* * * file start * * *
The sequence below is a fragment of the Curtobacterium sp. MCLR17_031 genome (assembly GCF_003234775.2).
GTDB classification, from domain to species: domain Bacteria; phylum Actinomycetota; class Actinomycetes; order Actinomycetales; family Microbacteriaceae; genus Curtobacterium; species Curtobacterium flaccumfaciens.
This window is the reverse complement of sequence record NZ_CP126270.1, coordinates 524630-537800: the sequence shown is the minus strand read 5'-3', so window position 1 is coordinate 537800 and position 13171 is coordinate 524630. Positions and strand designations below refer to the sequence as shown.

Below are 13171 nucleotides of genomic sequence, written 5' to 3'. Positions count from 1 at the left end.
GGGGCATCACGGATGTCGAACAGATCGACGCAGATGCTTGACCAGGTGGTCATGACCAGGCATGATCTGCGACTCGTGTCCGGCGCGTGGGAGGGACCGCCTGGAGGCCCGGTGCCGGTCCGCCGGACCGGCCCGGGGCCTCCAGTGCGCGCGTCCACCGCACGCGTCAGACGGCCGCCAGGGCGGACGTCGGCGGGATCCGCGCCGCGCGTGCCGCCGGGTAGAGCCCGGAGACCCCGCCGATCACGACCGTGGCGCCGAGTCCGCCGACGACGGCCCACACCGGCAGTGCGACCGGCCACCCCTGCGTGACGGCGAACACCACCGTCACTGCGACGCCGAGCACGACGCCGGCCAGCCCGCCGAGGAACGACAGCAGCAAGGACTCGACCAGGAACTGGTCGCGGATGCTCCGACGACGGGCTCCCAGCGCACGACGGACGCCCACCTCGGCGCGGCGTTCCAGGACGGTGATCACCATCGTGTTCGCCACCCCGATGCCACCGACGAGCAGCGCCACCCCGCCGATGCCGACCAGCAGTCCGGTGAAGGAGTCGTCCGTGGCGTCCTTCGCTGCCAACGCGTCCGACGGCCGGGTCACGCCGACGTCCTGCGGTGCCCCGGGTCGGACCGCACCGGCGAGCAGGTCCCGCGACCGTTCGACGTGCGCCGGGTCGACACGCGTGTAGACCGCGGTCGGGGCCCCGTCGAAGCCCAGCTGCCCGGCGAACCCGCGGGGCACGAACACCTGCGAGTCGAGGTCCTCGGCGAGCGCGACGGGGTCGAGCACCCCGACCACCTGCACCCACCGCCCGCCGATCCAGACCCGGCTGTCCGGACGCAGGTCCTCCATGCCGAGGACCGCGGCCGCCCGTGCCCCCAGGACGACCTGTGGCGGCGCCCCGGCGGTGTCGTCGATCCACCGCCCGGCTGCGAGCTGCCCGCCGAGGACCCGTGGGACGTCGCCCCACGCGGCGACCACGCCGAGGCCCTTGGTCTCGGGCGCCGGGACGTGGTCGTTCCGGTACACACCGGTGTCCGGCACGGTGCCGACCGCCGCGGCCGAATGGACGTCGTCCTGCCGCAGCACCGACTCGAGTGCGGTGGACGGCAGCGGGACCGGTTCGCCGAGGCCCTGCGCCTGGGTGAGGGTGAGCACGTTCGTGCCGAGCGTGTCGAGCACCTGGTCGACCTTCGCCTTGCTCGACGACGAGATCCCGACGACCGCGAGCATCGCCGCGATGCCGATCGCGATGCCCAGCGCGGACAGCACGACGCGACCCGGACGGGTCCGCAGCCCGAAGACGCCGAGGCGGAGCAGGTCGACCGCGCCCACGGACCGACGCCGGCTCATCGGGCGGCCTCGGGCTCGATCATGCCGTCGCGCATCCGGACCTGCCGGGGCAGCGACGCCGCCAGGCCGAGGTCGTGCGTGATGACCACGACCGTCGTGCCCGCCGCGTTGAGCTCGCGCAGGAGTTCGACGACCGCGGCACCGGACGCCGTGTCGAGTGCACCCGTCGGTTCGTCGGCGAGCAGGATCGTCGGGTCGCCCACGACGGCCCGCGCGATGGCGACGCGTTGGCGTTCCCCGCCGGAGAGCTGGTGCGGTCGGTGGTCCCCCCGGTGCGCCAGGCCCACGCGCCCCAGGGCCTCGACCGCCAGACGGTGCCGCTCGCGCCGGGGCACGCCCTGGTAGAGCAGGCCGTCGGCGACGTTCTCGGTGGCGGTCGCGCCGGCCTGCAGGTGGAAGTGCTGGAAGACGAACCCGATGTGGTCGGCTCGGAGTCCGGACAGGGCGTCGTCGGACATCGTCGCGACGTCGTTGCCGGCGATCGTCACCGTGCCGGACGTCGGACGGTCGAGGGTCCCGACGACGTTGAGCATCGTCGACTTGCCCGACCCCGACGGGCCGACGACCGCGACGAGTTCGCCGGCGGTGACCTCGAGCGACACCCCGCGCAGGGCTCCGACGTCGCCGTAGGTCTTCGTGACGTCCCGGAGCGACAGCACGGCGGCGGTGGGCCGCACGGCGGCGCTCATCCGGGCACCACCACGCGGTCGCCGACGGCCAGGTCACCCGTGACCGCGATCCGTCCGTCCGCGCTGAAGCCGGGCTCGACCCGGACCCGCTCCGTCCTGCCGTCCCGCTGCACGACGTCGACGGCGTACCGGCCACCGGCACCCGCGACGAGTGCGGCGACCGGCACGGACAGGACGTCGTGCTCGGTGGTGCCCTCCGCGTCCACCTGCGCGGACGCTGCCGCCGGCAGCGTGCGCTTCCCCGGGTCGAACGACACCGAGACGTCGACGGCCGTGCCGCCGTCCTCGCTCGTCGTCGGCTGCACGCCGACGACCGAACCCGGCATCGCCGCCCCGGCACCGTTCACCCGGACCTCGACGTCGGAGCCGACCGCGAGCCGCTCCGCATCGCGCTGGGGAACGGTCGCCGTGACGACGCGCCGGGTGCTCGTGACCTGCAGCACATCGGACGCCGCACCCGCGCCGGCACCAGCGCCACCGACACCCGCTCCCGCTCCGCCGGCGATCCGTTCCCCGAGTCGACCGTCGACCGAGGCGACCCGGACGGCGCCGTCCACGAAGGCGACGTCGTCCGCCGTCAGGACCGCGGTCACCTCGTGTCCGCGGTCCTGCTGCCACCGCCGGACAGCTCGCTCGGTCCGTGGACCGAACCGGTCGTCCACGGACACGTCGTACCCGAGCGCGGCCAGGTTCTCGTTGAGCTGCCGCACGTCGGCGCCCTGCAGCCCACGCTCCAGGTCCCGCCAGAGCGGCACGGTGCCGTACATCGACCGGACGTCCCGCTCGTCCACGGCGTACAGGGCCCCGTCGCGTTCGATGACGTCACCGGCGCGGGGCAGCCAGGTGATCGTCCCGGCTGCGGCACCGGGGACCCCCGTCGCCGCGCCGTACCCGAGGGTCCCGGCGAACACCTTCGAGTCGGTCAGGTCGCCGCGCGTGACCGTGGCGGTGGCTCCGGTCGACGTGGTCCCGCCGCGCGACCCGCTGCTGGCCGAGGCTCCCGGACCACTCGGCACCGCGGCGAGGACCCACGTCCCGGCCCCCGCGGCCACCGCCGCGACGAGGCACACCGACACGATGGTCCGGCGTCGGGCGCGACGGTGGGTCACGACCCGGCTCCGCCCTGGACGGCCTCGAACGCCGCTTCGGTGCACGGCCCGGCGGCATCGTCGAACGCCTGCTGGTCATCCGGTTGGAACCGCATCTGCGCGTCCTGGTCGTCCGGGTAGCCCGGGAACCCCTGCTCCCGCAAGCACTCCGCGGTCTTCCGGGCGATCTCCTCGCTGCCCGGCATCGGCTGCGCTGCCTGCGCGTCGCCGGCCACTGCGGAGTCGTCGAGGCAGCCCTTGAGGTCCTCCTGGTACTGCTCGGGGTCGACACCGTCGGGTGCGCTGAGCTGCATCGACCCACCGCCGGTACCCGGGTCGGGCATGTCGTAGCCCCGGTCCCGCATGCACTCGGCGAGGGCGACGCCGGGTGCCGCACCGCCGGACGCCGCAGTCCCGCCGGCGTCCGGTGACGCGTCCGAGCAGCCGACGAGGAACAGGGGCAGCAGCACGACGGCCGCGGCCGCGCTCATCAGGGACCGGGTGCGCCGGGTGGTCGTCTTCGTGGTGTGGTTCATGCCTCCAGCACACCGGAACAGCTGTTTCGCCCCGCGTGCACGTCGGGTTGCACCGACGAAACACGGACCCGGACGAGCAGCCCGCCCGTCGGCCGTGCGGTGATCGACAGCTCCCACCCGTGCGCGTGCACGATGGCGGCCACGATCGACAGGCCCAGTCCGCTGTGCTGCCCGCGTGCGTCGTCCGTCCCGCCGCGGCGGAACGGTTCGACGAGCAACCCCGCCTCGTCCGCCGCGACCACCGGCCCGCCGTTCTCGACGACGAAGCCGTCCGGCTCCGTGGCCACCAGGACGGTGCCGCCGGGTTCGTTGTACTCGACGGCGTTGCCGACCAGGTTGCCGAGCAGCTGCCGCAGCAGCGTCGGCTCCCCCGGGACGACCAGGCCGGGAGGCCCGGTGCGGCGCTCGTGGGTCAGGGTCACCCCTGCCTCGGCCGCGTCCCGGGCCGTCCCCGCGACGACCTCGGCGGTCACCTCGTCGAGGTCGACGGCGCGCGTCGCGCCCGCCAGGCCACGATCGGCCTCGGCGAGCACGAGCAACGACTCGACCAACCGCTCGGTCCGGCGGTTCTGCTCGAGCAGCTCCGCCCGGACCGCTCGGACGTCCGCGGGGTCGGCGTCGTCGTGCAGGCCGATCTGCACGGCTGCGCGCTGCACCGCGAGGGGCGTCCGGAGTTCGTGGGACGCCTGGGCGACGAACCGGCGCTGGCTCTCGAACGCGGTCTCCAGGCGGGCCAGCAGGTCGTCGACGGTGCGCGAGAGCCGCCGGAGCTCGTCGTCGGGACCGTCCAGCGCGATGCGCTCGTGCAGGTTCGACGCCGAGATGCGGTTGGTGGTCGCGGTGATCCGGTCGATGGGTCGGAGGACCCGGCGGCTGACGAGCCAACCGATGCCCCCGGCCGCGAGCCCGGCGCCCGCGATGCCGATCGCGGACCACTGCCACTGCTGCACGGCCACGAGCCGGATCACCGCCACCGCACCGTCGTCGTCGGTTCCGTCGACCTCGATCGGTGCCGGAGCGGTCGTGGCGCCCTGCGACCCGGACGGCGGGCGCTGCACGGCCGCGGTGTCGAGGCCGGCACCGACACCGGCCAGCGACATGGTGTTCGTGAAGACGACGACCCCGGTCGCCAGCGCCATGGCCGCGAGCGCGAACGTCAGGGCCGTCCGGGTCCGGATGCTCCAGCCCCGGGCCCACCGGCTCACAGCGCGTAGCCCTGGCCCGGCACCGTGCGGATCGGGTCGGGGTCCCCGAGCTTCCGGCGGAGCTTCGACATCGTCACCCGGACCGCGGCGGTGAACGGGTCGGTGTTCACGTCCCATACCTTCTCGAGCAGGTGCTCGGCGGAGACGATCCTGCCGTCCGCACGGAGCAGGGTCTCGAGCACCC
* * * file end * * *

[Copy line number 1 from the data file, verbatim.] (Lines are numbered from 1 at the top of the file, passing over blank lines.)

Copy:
The sequence below is a fragment of the Curtobacterium sp. MCLR17_031 genome (assembly GCF_003234775.2).